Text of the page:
August 01, 2015

A Marathon MIL-Spec Stopwatch from the Cold War

I know I'm stretching the Cold War linkage with what I consider a cool stopwatch from eBay, but I do enjoy looking for a good deal on neat military gear.  Once and a while I find something awesome on eBay, but sometimes I get euchred.  I haven't figured out which way this deal has gone, yet.

The back of the case is stamped:

MIL S 14823
6645 00 126 0286
DLA 400 90 C 5008


It's a stopwatch (that seemed obvious)
It conforms to a revision of the military standard for stopwatches
It has a National Stock Number (NSN)
Manufacturer name
Government contract this was made under
Serial number

  • Because MIL-S-14823 came before MIL-S-14823A, I going to make the leap that the watch was designed to the specification that was the standard for stopwatches between 1968 and 1988.  It is possible that this watch was made in 1989, before watches conforming to the new standard were being built.  From posts online from military pilots issued similar stopwatches in the mid 1980s, they mention a fibreglass backing.  This stopwatch has a metal case, brass perhaps.  I'm not sure if this indicates an earlier or later model, but the specification doesn't mention anything about a fiberglass vs metal back.
  • The National Stock Number is an excellent source of information, but I haven't been able to figure out when Marathon / Gallet was issuing these stopwatches.  Tag Heuer also sold watches conforming to that spec with the same NSN to the US Military (presumably under a different contract).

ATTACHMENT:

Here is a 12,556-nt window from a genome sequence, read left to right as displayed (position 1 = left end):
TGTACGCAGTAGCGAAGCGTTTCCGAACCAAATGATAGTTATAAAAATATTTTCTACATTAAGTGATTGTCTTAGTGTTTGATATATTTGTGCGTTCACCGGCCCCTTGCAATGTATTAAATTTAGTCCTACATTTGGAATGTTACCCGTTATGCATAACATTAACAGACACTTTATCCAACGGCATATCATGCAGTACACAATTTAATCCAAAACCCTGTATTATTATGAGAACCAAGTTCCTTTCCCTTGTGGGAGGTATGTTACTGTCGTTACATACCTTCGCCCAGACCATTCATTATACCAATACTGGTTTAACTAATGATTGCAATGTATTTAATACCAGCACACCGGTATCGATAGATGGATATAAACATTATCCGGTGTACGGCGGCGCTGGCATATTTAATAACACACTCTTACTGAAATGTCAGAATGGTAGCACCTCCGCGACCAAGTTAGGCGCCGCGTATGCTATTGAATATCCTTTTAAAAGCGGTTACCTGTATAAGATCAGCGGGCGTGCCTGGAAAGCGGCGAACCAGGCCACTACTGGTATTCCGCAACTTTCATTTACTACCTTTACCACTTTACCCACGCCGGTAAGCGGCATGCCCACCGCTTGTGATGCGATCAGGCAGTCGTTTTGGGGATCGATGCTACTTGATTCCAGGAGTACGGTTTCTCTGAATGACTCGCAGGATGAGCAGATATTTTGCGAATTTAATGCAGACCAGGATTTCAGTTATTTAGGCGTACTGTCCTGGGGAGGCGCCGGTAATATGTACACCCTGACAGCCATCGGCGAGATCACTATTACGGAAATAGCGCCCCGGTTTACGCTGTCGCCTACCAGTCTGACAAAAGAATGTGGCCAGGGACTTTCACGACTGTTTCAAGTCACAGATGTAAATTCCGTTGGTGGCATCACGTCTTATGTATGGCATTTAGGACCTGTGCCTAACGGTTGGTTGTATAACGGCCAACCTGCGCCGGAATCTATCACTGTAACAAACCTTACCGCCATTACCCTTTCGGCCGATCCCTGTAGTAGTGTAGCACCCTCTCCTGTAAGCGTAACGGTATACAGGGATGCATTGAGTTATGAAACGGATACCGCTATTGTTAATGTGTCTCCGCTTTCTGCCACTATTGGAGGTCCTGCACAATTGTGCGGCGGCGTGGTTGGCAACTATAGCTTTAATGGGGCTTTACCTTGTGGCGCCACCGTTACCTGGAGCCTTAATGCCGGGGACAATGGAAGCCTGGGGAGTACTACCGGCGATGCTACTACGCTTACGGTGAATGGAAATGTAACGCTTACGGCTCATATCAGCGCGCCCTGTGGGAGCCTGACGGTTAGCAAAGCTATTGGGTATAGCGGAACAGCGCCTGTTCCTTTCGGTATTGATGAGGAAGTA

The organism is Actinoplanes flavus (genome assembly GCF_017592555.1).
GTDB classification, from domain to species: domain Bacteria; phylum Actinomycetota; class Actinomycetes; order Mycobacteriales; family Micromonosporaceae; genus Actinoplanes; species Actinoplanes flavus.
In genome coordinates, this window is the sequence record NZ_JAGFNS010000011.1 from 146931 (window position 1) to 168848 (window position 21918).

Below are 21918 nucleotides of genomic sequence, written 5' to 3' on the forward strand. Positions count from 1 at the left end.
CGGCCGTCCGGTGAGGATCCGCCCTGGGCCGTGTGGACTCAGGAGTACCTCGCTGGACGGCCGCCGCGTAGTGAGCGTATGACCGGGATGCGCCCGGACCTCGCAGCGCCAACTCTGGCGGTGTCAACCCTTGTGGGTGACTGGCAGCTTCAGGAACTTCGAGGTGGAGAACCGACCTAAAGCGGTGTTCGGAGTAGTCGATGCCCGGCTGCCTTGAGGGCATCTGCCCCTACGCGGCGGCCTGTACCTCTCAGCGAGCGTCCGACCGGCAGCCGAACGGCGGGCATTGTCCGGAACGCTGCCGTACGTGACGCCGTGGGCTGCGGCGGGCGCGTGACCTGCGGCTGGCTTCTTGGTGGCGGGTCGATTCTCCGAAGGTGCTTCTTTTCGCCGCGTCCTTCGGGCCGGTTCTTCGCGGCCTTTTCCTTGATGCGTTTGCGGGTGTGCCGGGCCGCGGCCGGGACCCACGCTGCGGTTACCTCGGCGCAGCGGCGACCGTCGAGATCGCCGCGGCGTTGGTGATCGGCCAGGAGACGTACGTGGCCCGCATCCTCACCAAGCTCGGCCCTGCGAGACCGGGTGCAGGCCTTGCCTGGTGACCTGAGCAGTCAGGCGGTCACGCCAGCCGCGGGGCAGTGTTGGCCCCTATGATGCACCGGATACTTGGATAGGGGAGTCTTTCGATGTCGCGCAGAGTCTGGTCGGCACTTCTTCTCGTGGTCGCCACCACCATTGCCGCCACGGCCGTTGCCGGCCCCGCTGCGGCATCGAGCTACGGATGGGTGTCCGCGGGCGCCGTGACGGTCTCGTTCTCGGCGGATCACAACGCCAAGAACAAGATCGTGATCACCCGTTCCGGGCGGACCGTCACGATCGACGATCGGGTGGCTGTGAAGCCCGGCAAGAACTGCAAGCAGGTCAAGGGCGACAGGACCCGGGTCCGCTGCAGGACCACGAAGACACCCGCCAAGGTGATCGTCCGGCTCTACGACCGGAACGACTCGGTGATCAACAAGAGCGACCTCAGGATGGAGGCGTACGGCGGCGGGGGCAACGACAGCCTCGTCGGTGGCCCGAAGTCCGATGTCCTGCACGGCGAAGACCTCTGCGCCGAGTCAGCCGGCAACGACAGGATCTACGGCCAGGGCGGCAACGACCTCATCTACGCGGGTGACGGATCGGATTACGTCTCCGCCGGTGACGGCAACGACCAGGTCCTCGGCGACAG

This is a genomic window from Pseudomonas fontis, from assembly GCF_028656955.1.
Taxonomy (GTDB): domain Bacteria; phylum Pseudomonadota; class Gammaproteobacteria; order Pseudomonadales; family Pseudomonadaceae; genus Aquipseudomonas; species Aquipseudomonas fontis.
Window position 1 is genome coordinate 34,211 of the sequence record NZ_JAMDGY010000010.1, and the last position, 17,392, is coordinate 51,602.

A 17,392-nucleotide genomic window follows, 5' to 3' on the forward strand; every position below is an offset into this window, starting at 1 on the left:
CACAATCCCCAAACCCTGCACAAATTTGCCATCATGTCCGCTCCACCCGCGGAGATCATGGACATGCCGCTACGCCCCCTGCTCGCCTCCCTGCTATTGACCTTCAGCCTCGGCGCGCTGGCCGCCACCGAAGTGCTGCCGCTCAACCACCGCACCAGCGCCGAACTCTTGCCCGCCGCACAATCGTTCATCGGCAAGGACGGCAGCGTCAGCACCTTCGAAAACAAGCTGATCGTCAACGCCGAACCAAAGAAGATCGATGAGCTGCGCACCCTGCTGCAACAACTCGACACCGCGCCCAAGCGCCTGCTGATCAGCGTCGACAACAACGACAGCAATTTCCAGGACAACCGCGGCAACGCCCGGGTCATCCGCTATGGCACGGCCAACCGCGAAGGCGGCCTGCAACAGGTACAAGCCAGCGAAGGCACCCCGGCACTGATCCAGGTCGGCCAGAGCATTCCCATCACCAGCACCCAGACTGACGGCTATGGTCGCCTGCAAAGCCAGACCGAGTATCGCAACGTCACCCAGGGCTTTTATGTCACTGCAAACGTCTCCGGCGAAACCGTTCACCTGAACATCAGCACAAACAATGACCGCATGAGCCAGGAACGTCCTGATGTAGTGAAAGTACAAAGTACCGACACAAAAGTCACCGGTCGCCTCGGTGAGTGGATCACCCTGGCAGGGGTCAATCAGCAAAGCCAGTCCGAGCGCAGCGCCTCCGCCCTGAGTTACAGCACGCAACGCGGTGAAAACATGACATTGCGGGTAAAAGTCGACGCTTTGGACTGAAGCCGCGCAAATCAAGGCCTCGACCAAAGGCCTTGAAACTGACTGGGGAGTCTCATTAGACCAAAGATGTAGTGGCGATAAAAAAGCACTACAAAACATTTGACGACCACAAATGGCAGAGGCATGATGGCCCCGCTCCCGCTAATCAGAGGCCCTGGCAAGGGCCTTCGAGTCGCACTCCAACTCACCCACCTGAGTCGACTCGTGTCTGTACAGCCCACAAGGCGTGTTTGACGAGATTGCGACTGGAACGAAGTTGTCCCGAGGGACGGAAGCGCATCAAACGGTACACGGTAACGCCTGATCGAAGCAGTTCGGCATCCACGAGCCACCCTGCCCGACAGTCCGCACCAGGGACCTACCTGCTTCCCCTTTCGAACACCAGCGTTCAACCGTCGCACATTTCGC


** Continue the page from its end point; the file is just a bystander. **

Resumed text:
• Gallet & Co. is one of the oldest Swiss watch manufacturers in the world, and well known to make an excellent timepiece.  I'm unclear of their relationship with Marathon Watch Co., but Marathon may be a subsidiary or related in some other way as they seem to source some of their watches or parts from Gallet.
  • DLA400-90-C-5008 is the government contract number this was produced under, which was awarded to Marathon Watch Company, Ltd of Canada, but I'm not sure when the contract was issued or completed. (I tried finding reference to the original contract on American government web sites, but none went back that far)
  • The serial number may have additional information encoded in it (is it actually from 1989?  89XXXXXXX) but I dont know enough about their watches to be able to say.

Below is the PDF version of the superseding military specification, which is probably pretty close to the one this stopwatch was made to conform to.

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